In E. multilocularis infected mice, liver samples were taken both from (1) the parasitic lesion (including liver tissue directly adjacent by 1 mm to the macroscopically visible parasitic lesion, subsequently designated as “parasitic lesion tissue”) for qRT-PCR, histopathology and immunohistochemistry [17]; and from (2) the liver tissue relatively close to the lesion (subsequently designated as “periparasitic liver tissue”), i.e. starting 2 mm from the macroscopic changes due to the metacestode/granuloma lesion, thus avoiding gross contamination of liver tissue by parasitic E.multilocularis tissue/cells and correspondingly involved infiltrating host immune cells, for both qRT-PCR and microarray analyses. Tissue fragments were directly deep-frozen in liquid nitrogen. Control samples were taken from the same (anterior) liver lobe from non-infected control mice.

RNA extraction and cDNA synthesis

‘Lesion’ and ‘periparasitic liver’ tissue samples of each mouse were processed and analyzed separately. Approximately 50 mm3 –sized tissue samples from E. multilocularis infected mice or same size liver tissue samples from control mice were used to extract total RNA using TRIzol reagent (Invitrogen, Gaithersburg, MD, USA). The quality of RNA was confirmed by formaldehyde agarose gel electrophoresis, and the concentration of RNA was determined by reading the absorbance at 260/280 nm.

cDNA was synthesized from 1 µg of RNA in the presence of ribonuclease inhibitor (Promega, Shanghai, China), dNTPs, Oligo(dT) 18 primers, and RevertAid™ M-Mulv reverse transcriptase in a total of 25 ìL reaction mix.

Quantitative real-time RT-PCR

qRT-PCR was run in a thermocycler (iQ5 Bio-Rad, Hercules, CA, USA) with the SYBR Green PCR premix (Qiagen, Hilden, Germany) following the manufacturer's instructions. Thermocycling was performed in a final volume of 20 µL containing 2 µL cDNA and 10 pM of each primer (Table 6). To normalize for gene expression, mRNA expression of the housekeeping gene β-actin was measured in parallel. For every sample, both the housekeeping and the target genes were amplified in triplicate using the following cycle scheme: after initial denaturation of the samples at 95°C for 1 min, 40 cycles of 95°C for 5 s and 60°C (or other) for 30 s were performed. Fluorescence was measured in every cycle, and a melting curve was analyzed after the PCR by increasing the temperature from 55 to 95°C (0.5°C increments). A defined single peak was obtained for all amplicons, confirming the specificity of the amplification.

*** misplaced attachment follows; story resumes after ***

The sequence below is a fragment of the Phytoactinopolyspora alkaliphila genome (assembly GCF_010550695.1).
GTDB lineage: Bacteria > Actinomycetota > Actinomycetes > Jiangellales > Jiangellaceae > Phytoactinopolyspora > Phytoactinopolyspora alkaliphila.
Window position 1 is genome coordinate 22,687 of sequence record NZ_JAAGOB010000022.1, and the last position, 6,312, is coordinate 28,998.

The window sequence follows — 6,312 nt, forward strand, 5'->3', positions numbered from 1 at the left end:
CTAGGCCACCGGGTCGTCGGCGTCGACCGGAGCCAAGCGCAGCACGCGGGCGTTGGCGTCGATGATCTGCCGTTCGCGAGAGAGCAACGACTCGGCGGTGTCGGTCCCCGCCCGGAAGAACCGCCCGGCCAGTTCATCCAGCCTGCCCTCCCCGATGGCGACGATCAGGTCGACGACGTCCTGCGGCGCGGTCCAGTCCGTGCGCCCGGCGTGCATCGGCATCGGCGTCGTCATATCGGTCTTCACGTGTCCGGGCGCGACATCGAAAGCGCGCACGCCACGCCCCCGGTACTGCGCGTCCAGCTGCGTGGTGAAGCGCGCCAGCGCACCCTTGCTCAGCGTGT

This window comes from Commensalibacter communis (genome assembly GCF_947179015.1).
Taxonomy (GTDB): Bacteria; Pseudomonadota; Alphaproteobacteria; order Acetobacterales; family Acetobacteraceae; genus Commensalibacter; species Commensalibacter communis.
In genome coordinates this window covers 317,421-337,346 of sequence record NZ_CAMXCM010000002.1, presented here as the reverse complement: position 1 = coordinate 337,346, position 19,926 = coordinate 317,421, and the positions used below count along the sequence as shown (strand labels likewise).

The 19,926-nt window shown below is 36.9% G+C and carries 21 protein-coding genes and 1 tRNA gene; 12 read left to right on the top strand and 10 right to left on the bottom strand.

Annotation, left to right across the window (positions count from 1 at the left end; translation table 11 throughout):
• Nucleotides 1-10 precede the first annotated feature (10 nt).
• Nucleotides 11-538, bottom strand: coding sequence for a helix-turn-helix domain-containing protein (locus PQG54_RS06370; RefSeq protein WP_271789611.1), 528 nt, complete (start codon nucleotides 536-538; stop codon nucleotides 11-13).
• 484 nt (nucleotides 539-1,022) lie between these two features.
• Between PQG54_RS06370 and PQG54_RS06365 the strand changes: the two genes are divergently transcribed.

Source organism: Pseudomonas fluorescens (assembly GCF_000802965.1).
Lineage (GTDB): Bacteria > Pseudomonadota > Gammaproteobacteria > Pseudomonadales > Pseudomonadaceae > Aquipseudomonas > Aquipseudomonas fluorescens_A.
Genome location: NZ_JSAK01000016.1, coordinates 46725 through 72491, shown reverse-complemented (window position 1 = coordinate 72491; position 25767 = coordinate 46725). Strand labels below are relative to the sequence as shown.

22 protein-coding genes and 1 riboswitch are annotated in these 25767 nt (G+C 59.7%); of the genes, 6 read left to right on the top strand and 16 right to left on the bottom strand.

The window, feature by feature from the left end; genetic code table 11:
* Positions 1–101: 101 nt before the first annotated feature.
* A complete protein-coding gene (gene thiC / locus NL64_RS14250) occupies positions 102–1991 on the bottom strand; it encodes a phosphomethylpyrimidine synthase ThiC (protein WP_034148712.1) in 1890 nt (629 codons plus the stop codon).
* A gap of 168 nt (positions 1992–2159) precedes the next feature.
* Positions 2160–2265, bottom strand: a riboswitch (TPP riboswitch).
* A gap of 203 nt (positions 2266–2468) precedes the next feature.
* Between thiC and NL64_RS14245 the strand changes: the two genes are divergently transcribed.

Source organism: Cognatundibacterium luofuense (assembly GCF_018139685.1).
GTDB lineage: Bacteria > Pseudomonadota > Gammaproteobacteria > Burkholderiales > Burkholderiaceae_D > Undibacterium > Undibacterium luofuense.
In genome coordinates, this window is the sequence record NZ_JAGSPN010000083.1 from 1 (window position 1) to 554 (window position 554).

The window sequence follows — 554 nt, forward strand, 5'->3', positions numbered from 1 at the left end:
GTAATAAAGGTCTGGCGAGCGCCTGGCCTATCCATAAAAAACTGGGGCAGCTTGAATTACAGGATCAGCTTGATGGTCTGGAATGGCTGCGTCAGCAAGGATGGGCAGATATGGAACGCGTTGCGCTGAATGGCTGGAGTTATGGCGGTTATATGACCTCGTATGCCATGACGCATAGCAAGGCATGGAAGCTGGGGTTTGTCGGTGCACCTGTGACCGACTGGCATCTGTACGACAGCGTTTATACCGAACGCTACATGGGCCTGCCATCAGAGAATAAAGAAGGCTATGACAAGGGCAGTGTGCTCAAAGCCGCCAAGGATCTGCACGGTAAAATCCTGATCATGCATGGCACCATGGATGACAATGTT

Microarray data analyses and annotation of gene function

RNA extracts from 3 infected and 3 control mice were selected for array hybridization, corresponding to 30 days, 60 days, 90 days and 180 days after infection. Total RNA was purified with NucleospinH RNA Clean-up Kit (Macherey-Nagel, Germany) and each purified RNA sample isolated from an individual sample was run on a single microarray. All microarray procedures were done according to a previously described procedure [27].

The original microarray data have been uploaded to Gene Expression Omnibus (GEO) website: http://www.ncbi.nlm.nih.gov/geo/index.cgi (accession number: GSE24376). All data is MIAME compliant.

Immunohistochemical analyses

Immunohistochemistry was performed on formalin-fixed, paraffin-embedded tissue: 4 µm tissue sections were de-paraffinized in xylene and rehydrated in gradual dilutions of ethanol. Endogenous peroxidase was blocked with 3% hydrogen peroxide. To increase staining, sections were pre-treated by microwave heating for 15 min in antigen unmasking solution (pH 6.8, 0.1 M citrate buffer, Zhongshan Jinqiao Biology Corporation, Beijing). To block non-specific background, the sections were incubated with non-immune goat serum for 30 min. Sections were then incubated overnight at 4°C with the primary antibody diluted in pH 7.3 phosphate-buffered saline (PBS) (IL-17 1∶100 (Santa Cruz Corporation, CA, USA). After 3 washes in PBS, the sections were subsequently incubated with horseradish peroxidase conjugated host-specific secondary antibodies and 3,3′-diaminobenzidine was used as chromogen. Sections were counterstained with hematoxylin for 5 min, dehydrated, and covered with slips. For all samples, negative controls consisted of substitution of the isotype-matched primary antibody with PBS.